Expensive fullback Richard Eckersley leaving Toronto FC
Energetic, versatile defender hopes to stay in MLS
Richard Eckersley had hoped to say his Toronto FC farewell on the pitch.
But the 24-year-old English fullback will say his goodbyes instead via the media as the Major League Soccer club holds its end-of-season wrap Monday for the seventh straight year in advance of the playoffs.
Eckersley, like striker Danny Koevermans and goalkeeper Stefan Frei, is headed out the door. All three have been deemed surplus to requirements.
Eckersley's crime is he is too expensive in a league whose salary cap was $2.95 million US this season.
His salary was listed at $90,000 in 2011, $390,000 in 2012 and $310,000 in 2013.
Of course the salary cap figures revealed by the MLS Players Union only tell part of the story with clubs able to use allocation money to reduce the amount that is publicly listed.
The contracts of Koevermans (only $368,750 of his $1.663 million salary counted against the 2013 salary cap as a designated player) and Frei ($200,000) both expire later this year.
But Eckersley has one more year, worth more than $500,000 thanks to a renegotiation to lighten the cap hit this year.
Chances are the team will rid itself of that burden, using a once-a-year available buyout that does not count against the salary cap.
If you're playing for a successful team, I think it would be a great league to play in.- Soon-to-be ex-Toronto FC defender Richard Eckersley
Eckersley hopes that will lead to a job with another MLS team.
"I'd definitely like to stay [in MLS]. If you're playing for a successful team, I think it would be a great league to play in. It's just that for the last two and a half years we've not been successful.
"I like the league, I like how they play."
He saw action in just 13 league wins with Toronto.
Eckersley played in 72 league games, including 70 starts, in total. Frei played in 82 (all starts) while the injury-plagued Koevermans had 30 games (22 starts).
Their departures will leave 22-year-old fullback Ashtone Morgan (66 games) atop the list for league appearances in a Toronto FC shirt.
Next on the list are midfielders Reggie Lambe (55 games) and Jeremy Hall (54 games) and 20-year-old defender Doneil Henry (49 games).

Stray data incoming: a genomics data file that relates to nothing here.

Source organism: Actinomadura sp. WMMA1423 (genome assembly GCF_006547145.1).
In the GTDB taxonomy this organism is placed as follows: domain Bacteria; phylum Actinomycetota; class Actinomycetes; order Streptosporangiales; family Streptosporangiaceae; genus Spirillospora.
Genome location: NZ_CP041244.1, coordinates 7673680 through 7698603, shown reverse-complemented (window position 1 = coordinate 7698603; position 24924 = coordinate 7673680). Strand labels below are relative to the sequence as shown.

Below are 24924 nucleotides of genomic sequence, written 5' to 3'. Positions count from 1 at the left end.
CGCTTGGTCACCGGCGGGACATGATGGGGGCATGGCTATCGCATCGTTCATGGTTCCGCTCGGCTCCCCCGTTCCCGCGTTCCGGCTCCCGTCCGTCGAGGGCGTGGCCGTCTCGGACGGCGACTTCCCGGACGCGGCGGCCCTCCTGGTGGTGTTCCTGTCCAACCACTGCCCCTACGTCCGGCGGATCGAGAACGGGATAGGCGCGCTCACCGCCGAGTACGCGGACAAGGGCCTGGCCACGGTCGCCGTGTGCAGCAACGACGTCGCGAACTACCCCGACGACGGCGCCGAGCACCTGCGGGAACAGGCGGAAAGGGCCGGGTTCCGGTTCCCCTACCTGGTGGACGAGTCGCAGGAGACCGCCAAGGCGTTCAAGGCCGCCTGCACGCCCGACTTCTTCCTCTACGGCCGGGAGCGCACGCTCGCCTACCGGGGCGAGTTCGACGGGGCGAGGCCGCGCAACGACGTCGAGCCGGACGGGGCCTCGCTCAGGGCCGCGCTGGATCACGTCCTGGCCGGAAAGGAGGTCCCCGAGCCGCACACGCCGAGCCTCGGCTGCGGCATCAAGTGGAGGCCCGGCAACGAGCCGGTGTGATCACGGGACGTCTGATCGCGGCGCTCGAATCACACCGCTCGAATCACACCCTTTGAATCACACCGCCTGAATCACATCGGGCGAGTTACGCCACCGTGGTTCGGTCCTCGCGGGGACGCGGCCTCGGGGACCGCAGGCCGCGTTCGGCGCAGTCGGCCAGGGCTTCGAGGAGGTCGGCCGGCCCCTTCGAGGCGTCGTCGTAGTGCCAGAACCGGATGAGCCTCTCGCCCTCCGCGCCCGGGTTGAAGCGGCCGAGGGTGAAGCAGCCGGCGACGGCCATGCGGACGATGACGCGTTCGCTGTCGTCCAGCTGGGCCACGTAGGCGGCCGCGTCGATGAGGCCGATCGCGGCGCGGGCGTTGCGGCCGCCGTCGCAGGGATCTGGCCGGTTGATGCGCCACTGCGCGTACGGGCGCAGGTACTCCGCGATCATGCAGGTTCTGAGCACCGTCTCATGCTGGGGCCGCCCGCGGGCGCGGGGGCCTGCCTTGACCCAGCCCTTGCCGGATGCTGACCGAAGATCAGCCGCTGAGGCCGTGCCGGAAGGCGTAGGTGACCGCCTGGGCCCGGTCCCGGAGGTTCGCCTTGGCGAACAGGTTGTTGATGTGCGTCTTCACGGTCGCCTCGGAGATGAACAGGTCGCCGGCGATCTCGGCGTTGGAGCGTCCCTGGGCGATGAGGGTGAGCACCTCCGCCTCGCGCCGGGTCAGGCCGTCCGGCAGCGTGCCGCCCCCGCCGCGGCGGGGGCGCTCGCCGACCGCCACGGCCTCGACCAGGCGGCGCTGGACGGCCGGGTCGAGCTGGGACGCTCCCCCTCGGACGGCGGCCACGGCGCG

Eckersley played for Paul Mariner, Toronto's former director of player development and manager, while on loan at Plymouth Argyle.
A popular player with TFC supporters, Eckersley is an energetic and versatile defender. A full-bodied fullback who loves to race down the flank, he played on the right and left as well as in central defence when needed.
He added competitiveness and bite to the Toronto backline.
Eckersley's 2013 season was marred by injury, however, and ended early as the team made it clear it was looking to the future. He was ruled out of a Sept. 14 game in New York because of an injury sustained in training and then sat out the next five games while the team gave Mark Bloom ($46,500) an audition at right fullback.
Eckersley never complained publicly.
"If the gaffer [manager Ryan Nelsen] feels I'm not going to be here next season, then he's going to try to plan for future seasons," he said.
His regret is not being able to "say thanks to the fans and wave them goodbye, so to speak."
"They've been very good to me," he said. "Honestly the support's been fantastic every week, week in, week out."
Eckersley's frustrations started at training camp this year.
"I knew that they wanted to look at my contract so I had that in the back of my mind. In pre-season, I was really frustrated and my head was kind of elsewhere. Up until I realized I'm just going to play. I'm just going to play for me and then if the club sorts it out, then they sort it out."
He started the first five games of the season then injured his hamstring celebrating teammate Darel Russell's 90th-minute equalizer against FC Dallas on April 6. Eckersley missed the next three months as his hamstring refused to co-operate.
He returned July 13 and started 11 games straight before the New York game signalled the beginning of the end.
"It's been a frustrating year, but that's football isn't it," he said philosophically. "You've just got to kind of deal with it. Everyone deals with it in different ways. I just try to get on the training pitch and hopefully good things come from there."
Publicly, Nelsen has said Eckersley is a fine player who is a victim of his contract and the MLS salary cap. He jokes that Eckersley's agent did too good a job negotiating the deal.
Eckersley, for his part, notes that he arrived on loan so there was plenty of talk with Toronto about wages. Plus the former Manchester United and Burnley product "was on a lot of money in England."
"So for me to come out here, I needed decent money, so to speak."
Eckersley expects Toronto to do better next year, in his absence.
"It will be sad to leave but hopefully I'll go to a successful team. But it's been a great two and a half years and I can't really thank the fans and the players enough really."